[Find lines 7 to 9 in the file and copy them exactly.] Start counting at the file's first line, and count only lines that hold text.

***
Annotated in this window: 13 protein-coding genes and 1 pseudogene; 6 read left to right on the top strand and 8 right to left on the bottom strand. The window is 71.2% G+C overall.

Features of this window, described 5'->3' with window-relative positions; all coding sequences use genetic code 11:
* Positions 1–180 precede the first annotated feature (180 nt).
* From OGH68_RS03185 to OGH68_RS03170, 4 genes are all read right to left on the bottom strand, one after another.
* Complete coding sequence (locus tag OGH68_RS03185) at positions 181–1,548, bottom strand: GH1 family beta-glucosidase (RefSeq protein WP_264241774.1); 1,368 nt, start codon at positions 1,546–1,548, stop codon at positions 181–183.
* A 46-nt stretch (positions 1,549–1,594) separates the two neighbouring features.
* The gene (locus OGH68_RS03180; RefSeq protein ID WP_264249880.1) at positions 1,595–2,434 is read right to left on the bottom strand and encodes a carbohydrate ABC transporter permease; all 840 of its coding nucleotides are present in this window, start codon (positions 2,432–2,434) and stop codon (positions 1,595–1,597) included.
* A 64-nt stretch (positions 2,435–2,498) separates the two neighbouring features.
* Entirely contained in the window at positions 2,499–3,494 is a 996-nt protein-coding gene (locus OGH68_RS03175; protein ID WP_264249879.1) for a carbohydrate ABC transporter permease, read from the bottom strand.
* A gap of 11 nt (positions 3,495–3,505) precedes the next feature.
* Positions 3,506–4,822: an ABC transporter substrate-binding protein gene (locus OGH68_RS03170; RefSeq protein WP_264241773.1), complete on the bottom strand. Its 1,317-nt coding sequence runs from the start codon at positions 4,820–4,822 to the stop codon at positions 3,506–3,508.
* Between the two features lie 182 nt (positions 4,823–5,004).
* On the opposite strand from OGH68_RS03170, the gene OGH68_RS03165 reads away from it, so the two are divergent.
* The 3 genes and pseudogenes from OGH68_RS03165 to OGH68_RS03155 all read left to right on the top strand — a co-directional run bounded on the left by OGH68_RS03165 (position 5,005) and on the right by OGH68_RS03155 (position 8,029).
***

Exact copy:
* The gene (locus OGH68_RS03180; RefSeq protein ID WP_264249880.1) at positions 1,595–2,434 is read right to left on the bottom strand and encodes a carbohydrate ABC transporter permease; all 840 of its coding nucleotides are present in this window, start codon (positions 2,432–2,434) and stop codon (positions 1,595–1,597) included.
* A 64-nt stretch (positions 2,435–2,498) separates the two neighbouring features.
* Entirely contained in the window at positions 2,499–3,494 is a 996-nt protein-coding gene (locus OGH68_RS03175; protein ID WP_264249879.1) for a carbohydrate ABC transporter permease, read from the bottom strand.